From the product of two permutation matrices raised to the same power, is it easy to find the power?

Let $$A$$ and $$B$$ be two public permutation matrices. If $$r$$ is a secret power of large number, can we easily find $$r$$ from $$A^rB^r$$?

• I assume that "easy" here means something like "polynomial in $\log r$"? – Ilmari Karonen Jul 29 '19 at 11:05
• r is large integer.and if it is easy to find r,I want to know how to solve this problem. – cryptomania Jul 29 '19 at 11:15
• My point was that there's an obvious brute force solution method that requires $\Theta(r)$ matrix multiplications. Presumably that doesn't qualify as "easy", or you wouldn't be asking this, so I was just trying to get you to clarify what does count as "easy" for you. (On the other hand, $A^r B^r$ can be calculated from $A$, $B$ and $r$ in $\Theta(\log r)$ multiplications using e.g. the square-and-multiply algorithm, so presumably that is "easy".) – Ilmari Karonen Jul 29 '19 at 11:21
• We apologize for not being an accurate question. I would like to know r when A, B, C = A ^ r B ^ r is public and r is a secret integer. – cryptomania Jul 29 '19 at 11:32

It's an easy problem; I'll give an outline of how it can be solved.

The key is the cycle structure. Let us look how one cycle in $$A$$ is handled.

This cycle is a set of $$k$$ elements $$(a_1, a_2, …., a_k)$$; when $$A^r$$ does is take each of these elements and advance them $$r \bmod k$$ places in the permutation. And, note that, no matter what the value of $$r$$ is, $$a_i$$ will be mapped to some $$a_j$$, for some $$j$$.

Now, $$B$$ has (likely) a completely distinct cycle structure; the value $$a_1$$ may be a part of some cycle $$(b_1, b_2, …, b_x)$$ (for $$a_1 = b_1$$), while the value $$a_2$$ may be part of some distinct cycle $$(c_1, c_2, …, c_y)$$ (for $$(a_2 = c_1)$$). And, again, no matter what the value of $$r$$ is, if we start $$B$$ in one particular cycle, we'll never leave it.

Now, we take the elements of the cycle $$a_1, a_2, …, a_k$$, and see:

• What cycles in $$B$$ they are a part of

• What cycles in $$B$$ is $$A^r B^r (a_i)$$ (for various $$i$$ are a part of

If a potential value of $$r \bmod k$$ makes a value $$a_i$$ to $$a_j$$, and $$a_j$$ is a part of one $$B$$-cycle, while $$A^r B^r (a_i)$$ is a part of a different one, that value $$r \bmod k$$ is impossible.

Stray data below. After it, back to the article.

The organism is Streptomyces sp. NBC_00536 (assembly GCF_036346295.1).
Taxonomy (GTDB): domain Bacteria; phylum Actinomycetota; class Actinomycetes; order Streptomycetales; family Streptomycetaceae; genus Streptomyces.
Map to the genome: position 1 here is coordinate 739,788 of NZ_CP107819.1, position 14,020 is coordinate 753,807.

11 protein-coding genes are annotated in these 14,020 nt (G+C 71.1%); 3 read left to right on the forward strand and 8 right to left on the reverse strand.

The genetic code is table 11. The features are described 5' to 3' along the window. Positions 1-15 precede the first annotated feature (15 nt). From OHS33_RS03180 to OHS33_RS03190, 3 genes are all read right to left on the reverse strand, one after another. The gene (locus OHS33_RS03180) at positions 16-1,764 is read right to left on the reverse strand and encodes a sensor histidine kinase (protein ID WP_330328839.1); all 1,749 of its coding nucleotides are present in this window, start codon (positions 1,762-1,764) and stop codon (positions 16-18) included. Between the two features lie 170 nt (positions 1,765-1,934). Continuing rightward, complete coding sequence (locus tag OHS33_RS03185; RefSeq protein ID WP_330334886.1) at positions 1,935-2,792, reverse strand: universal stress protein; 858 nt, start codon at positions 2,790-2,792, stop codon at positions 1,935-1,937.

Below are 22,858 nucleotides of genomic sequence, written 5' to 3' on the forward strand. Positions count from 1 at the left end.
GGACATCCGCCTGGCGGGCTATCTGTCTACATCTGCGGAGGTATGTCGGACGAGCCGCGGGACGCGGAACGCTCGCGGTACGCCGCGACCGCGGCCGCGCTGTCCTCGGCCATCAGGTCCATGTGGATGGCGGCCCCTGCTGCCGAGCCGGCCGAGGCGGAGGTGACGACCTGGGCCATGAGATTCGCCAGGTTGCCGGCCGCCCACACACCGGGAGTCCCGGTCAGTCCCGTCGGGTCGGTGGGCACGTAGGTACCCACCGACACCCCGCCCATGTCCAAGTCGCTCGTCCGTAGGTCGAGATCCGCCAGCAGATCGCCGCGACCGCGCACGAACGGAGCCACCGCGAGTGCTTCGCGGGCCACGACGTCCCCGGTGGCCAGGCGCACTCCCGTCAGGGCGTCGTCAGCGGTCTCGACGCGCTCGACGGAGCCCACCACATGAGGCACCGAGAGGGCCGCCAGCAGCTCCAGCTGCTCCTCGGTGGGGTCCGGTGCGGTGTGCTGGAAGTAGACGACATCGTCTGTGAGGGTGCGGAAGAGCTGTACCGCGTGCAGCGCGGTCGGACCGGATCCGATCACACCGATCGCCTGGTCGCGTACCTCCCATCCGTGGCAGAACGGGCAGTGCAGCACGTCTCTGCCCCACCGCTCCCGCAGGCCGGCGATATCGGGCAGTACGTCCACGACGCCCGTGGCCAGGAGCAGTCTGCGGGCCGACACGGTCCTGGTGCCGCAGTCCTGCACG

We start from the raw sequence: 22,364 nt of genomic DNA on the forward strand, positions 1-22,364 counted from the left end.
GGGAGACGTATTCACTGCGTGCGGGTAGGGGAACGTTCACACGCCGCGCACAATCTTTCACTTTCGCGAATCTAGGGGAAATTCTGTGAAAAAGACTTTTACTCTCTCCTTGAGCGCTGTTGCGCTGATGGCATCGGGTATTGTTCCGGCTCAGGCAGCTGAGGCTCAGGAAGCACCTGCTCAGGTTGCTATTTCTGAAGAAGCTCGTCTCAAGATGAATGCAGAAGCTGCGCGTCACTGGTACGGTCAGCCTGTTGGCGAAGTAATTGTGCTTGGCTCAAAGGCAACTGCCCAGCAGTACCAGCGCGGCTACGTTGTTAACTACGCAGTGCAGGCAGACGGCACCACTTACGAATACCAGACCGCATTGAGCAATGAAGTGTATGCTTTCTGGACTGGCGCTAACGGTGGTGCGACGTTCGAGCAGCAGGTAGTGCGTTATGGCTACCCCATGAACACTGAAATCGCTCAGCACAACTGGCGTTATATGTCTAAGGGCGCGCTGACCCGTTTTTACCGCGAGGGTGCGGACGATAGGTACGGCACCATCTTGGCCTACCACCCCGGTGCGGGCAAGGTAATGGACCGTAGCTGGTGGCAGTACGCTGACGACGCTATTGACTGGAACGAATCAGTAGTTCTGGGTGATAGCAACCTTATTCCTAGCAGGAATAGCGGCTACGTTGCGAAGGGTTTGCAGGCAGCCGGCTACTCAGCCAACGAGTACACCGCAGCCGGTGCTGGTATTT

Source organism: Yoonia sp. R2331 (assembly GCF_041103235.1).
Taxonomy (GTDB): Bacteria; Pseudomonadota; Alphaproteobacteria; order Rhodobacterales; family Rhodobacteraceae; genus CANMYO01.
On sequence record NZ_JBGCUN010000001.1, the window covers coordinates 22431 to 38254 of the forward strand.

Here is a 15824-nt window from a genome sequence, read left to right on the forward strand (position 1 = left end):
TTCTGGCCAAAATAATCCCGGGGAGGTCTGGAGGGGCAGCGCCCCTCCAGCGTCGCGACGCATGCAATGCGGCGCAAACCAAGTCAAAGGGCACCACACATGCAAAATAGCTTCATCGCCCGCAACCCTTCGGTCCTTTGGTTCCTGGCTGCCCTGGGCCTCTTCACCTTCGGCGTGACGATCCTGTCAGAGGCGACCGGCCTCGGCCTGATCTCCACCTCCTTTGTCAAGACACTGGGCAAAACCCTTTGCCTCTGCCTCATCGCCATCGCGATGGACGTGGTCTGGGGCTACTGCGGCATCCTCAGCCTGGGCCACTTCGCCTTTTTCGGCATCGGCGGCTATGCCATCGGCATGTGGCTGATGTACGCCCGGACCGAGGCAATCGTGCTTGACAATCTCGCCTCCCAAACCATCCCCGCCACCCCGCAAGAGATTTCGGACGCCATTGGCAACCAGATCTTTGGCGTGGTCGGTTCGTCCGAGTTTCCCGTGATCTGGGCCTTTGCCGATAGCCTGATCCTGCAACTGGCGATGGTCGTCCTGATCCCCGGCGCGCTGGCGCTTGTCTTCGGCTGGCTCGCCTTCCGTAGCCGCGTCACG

The above logic should eliminate most of the possible values of $$r \bmod k$$ (assuming that the permutations were generated randomly); there is a second check possible (which depends on the relative ordering of the elements in a cycle) - you should be able to figure out the details yourself.

• That means that $A ^ rB ^ r$ can not be used for public key cryptography. Thank you very much. – cryptomania Jul 30 '19 at 12:48

The product of two permutation matrices is itself a permutation matrix. So there's nothing special about its "factors" being public. You should consider a single public permutation matrix $$A$$ and finding $$r$$ from $$A^r$$.

Edit: oops, this was based on a misinterpretation of the question.

And there's nothing particularly special about it being a matrix. If $$A$$ is a permutation matrix corresponding to permutation $$\pi$$, then $$A^r$$ is the permutation matrix corresponding to $$\pi$$ composed with itself $$r$$ times. Let's call this permutation $$\pi^{(r)}$$.

So the question boils down to to the "discrete log" problem in a permutation group: given $$\pi$$ and $$\pi^{(r)}$$, find $$r$$. This problem is easy.

• First, observe that if $$\pi$$ is a simple cycle on $$n$$ items then $$\pi^{(r)} = \pi^{(r \bmod n)}$$. Since $$n$$ must be small in this problem, you can easily just "brute force" to determine $$r$$ mod $$n$$.

• Second, any permutation can be uniquely decomposed into disjoint cycles. The operation $$\pi^{(r)}$$ acts independently on all the cycles of $$\pi$$. So if $$\pi$$ is composed of cycles of length $$k_1, k_2, \ldots$$ then we can use the above trick on each cycle and learn $$r \bmod k_1, r \bmod k_2$$ and so on. Then you can use the CRT to solve for $$r \bmod \textrm{lcm}(k_1,k_2,\ldots)$$. And indeed, the order of $$\pi$$ will also be $$L=\textrm{lcm}(k_1,k_2,\ldots)$$ in the sense that $$\pi^{(L)}$$ is the identity permutation.

So you can efficiently identify $$r$$ as uniquely as is possible (mod $$L$$).

• Please see this too.crypto.stackexchange.com/questions/72260/… – cryptomania Jul 30 '19 at 4:26
• Actually, because permutations do not commute, given an Oracle to find $r$ for $A^r$, that doesn't immediately give you an Oracle to find $r$ for $A^r B^r$ (as the cycles for $A$ and $B$ generally don't line up). That said, it turns out that the separate cycle structures of $A$ and $B$ are useful to deducing $k_i$ for the various cycles (and thus $r$ as you indicated); it's just not quite as straight-forward as you indicated. – poncho Jul 30 '19 at 12:02
• Good point. Either some earlier revision of the question mentioned $(AB)^r$ or I dreamed it. – Mikero Jul 30 '19 at 14:46